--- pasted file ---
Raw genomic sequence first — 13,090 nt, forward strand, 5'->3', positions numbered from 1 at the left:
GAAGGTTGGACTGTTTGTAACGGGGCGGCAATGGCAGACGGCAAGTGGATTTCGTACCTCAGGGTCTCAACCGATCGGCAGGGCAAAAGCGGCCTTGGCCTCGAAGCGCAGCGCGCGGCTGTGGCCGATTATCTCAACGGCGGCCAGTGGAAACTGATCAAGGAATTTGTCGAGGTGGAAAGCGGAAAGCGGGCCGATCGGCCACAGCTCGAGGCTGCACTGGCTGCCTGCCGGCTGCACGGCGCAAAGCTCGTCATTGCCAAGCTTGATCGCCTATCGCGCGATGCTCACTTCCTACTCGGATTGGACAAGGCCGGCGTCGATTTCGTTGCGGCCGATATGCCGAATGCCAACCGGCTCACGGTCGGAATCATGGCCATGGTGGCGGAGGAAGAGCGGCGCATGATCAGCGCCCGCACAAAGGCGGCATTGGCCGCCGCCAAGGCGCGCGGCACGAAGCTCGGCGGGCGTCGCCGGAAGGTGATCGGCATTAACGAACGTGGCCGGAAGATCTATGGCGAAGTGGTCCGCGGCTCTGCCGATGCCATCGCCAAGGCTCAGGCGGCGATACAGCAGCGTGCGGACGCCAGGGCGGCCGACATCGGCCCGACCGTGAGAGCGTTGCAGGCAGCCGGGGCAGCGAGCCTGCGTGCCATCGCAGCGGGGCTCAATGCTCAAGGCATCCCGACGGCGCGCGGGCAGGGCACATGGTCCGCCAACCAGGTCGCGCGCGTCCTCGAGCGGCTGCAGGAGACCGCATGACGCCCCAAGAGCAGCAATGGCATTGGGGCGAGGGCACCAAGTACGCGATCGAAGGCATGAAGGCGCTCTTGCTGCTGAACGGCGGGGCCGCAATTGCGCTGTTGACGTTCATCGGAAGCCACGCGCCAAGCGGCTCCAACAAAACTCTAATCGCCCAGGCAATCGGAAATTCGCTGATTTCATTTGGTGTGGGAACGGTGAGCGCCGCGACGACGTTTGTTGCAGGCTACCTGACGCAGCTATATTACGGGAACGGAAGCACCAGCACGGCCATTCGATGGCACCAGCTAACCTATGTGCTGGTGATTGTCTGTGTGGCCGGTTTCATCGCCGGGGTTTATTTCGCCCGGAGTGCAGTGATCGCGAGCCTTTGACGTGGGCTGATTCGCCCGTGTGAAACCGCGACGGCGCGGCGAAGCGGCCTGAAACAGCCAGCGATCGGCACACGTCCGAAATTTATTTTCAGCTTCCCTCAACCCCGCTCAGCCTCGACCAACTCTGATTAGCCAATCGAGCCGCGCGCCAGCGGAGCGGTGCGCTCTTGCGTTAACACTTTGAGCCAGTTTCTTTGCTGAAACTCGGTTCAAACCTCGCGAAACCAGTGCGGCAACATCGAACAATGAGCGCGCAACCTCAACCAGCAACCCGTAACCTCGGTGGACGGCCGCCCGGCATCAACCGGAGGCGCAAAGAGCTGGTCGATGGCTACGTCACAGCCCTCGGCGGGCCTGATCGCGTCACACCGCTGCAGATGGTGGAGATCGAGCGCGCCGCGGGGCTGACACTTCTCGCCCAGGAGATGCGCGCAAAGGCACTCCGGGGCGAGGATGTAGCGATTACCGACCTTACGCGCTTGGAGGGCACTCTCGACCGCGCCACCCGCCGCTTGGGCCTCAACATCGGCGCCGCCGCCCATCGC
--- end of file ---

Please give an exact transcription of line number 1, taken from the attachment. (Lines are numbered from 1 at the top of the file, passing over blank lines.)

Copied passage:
Raw genomic sequence first — 13,090 nt, forward strand, 5'->3', positions numbered from 1 at the left: